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Media, others must do more to reduce online bullying

There are a number of news media platforms, both independent and mainstream, that give voice to the voiceless, seek out hidden truths in society, both material and ideological, and generally expose the harsh realities of oppression, struggles and inequities. This amid abusive online comments that abuse the journalist, abuse the platform and abuse other users. An elder might say, “But isn’t that all news media work?” It’s the irony: to keep doing all of your work in the midst of cyberbullying, cyberlynching, and relentless abuse, you need the kind of thick skin that’s antithetical to all of the work.

I maintain that the media owes itself and us something more: to help make the world a safer place, a place where hope lives in the midst of often shattering realities. This does not mean that there is only one truth and that it is the whole truth that the media must adhere to. It’s impossible for a media platform to believe this anyway, and that’s why it’s pragmatic to take a stand without taking sides – to put the available facts and then ask the right questions. In taking a stand, an editor deliberately rejects pretenses of the perpetually elusive ideal of objectivity. However, this jeopardizes a modern ecosystem media platform. That is, when the party that disagrees with the position reacts, and reacts violently, it leaves both individuals within the media system as well as reasonable sections of society feeling hurt, humiliated and desperate.

How can a hurt and humiliated individual wake up day after day and motivate themselves to smile in front of a studio camera or return to the farming village, Muslim or Dalit basti to tell their stories, and not be affected by the cruelty of the online backlash? It takes the courage of vulnerability and a mature conviction for a media professional today to re-energize and pick themselves up and continue to pursue what they believe to be the right thing. And that’s the antithesis I alluded to earlier: all work requires a social sensitivity that runs counter to the apathy that may be necessary to ignore so much abuse. It’s brutal to expect people to put on a brave smiling face as the troll army claims their virtual blood, insults them or tells them how sad they must be because a certain political party has won the elections that have just ended.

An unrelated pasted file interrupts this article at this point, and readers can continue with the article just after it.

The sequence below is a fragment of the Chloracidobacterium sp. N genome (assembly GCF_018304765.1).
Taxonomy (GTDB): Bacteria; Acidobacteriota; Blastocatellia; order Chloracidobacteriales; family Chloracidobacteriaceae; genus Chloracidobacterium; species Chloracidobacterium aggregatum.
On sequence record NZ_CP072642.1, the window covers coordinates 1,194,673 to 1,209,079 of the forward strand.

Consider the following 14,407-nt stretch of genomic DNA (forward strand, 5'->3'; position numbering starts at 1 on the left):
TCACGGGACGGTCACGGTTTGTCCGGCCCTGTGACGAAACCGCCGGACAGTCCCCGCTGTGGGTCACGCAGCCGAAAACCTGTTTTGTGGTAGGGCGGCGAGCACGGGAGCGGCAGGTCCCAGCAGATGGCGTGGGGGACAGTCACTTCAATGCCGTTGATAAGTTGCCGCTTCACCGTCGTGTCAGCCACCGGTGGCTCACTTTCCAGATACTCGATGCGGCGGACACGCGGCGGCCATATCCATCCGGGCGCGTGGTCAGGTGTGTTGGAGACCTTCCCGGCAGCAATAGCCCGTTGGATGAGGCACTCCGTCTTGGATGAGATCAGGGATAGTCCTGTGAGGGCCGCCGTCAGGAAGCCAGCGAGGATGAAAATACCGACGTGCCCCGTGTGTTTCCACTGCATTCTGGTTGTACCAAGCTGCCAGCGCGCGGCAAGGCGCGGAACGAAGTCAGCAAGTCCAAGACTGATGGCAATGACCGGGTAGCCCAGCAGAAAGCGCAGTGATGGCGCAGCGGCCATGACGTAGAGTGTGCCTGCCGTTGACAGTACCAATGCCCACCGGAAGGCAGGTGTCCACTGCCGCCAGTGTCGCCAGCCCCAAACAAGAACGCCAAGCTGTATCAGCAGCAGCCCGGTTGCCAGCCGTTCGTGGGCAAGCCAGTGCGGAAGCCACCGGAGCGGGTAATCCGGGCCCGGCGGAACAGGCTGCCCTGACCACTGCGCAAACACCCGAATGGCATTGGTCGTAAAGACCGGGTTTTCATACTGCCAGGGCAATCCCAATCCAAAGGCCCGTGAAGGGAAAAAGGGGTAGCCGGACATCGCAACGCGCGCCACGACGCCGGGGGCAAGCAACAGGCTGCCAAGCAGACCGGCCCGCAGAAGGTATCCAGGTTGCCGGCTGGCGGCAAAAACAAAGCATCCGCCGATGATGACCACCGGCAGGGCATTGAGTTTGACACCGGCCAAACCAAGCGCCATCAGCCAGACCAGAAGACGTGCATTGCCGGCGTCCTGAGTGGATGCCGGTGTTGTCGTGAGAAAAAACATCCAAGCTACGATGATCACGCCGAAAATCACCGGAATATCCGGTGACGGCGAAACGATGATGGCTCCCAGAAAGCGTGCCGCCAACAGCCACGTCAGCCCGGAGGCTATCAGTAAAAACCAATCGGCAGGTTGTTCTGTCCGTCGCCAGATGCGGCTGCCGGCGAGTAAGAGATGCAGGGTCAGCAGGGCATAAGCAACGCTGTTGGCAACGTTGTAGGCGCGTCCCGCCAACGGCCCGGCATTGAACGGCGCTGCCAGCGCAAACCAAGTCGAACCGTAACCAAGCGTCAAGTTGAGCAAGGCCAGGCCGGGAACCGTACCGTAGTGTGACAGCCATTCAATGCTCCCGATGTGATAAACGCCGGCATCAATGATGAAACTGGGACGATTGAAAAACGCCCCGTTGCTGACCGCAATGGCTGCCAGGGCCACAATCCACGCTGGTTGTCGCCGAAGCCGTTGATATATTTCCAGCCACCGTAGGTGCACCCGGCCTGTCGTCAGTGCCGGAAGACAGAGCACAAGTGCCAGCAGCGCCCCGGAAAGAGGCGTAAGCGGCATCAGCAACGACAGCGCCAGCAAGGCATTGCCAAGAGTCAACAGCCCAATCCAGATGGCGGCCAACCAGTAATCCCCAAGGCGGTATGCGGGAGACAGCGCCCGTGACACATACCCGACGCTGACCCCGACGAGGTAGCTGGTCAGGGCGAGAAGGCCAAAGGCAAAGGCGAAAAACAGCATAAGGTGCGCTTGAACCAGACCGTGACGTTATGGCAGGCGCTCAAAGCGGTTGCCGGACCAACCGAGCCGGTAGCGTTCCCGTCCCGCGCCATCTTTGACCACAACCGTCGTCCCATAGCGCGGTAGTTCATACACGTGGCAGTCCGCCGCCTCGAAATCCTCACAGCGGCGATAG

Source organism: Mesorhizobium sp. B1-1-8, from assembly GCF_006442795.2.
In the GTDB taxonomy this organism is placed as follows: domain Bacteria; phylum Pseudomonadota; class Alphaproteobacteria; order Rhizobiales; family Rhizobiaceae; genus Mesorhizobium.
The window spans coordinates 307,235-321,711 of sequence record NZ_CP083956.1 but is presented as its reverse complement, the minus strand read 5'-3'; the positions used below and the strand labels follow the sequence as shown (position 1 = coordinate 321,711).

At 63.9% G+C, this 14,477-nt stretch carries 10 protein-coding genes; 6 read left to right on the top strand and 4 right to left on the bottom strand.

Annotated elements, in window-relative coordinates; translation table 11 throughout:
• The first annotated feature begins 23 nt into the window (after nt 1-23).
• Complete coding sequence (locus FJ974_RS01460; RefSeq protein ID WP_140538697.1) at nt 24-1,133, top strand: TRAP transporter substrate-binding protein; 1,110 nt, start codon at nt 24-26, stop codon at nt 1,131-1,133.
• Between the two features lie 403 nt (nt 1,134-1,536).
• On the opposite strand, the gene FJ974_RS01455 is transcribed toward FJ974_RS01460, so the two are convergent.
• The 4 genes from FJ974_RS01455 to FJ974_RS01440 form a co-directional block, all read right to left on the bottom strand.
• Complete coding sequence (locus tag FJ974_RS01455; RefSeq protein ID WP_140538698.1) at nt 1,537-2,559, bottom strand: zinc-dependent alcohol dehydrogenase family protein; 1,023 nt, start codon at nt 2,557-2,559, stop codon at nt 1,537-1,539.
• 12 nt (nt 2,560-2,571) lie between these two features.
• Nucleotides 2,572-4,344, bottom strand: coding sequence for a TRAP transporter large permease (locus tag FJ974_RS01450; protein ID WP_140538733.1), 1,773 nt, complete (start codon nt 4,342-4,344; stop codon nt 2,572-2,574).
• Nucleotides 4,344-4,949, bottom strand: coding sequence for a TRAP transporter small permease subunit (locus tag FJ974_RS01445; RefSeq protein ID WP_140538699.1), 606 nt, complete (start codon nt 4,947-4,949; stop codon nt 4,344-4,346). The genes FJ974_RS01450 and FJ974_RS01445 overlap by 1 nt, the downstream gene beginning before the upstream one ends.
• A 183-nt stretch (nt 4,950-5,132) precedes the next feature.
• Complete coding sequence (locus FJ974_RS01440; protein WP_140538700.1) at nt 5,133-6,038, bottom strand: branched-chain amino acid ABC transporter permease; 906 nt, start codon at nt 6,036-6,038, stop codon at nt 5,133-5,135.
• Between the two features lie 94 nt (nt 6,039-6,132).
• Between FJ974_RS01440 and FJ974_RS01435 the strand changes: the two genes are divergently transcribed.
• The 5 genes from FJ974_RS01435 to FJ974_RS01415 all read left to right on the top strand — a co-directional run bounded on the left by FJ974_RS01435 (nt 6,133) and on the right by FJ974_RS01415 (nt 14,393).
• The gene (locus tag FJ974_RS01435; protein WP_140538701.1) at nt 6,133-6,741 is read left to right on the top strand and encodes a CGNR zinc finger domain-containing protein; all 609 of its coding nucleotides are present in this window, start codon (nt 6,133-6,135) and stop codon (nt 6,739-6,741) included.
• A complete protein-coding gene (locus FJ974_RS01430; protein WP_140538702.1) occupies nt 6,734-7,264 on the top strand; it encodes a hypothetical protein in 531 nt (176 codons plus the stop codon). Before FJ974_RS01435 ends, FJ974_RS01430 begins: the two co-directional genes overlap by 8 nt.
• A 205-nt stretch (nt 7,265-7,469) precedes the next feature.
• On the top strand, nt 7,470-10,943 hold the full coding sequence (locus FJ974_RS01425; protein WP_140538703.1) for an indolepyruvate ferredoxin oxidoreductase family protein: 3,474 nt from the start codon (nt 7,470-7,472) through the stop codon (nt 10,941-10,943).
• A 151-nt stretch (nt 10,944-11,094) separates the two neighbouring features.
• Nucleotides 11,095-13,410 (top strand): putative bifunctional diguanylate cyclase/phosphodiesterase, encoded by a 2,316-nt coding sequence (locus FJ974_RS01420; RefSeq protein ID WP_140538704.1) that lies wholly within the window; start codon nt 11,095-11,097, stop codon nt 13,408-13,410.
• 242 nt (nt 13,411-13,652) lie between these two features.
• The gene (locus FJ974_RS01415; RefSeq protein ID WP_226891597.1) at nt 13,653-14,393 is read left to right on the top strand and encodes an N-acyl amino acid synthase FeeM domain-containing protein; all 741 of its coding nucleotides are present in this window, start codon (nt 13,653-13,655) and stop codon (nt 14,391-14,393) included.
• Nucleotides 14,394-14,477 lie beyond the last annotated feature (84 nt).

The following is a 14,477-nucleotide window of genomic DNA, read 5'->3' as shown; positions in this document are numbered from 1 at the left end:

Psychological issues cannot function well within a framework of Machiavellian expectations.

What am I saying that we don’t already know? Yet presenting it as a mental health issue for journalists is a way to alert us to Sisyphus’ burden of having to “face the reality of technology.” This would be a falsely deterministic way of universalizing the problem rather than addressing it squarely. It seems to me that the reader and audience should feel a deep sense of gratitude for every medium that goes against the grain at the cost of untold abuse online, on social media, and even on their own online platforms.

This is the price individuals must pay for the survival of their platform. Online comments are one of the main reasons platforms gain notoriety, so even if that means allowing sickening abuse, these media platforms are subjecting their journalists to severe psychological stress. The practice seems to be to never read these comments and to stay sane. Surely organizations can’t recommend this? We know publishers can easily separate the wheat from the chaff – they can distinguish between free speech and hate speech. Someone needs to take the initiative to stem the flow of mud, take the cudgel of editorial policy and manually moderate comments, disable live comments, and make the space safer for themselves and their employees.

As the reporter navigates her emotional distress, the general public has their own issues to deal with. We feel our hope in humanity vanishing in the face of this daily abuse in tango with the demagoguery of the time. It is an abuse of our sensitivity and the media allow it, but these are forms of manipulated, incited or paid content. Of course, they do not represent society per se. The media, in essence, allows it to plunge us into despair by fostering a false sense of the pervasiveness of abuse. What we initially thought were problematic aberrations appear so commonplace now that hate speech manifests itself in one form or another of emboldened social action – it is the abstract that guides the material.

This simultaneous suffering and spreading of abuse is happening on both independent and mainstream platforms. So what’s stopping them from doing the obvious? What are media organizations doing about the mental health of their employees who have passionately immersed themselves in the profession of telling the truth and now find themselves stranded without adequate internal or external support? Still, the marketing and digital marketing floors might grumble because if they blink first and people tune in just to absorb content and post decent, reasonable comments, they might lose their eyes to freelancers. . But someone has to blink, and it can’t be the independent online media platforms that have limited ways to earn their working capital.

All this pressure can have a telling effect on journalists, but the worst is yet to come, the dreaded “big picture” – the chilling effect that abuse will have on “the whole of the work”, normalizing the safe form and vanilla of journalism and expelling the investigator.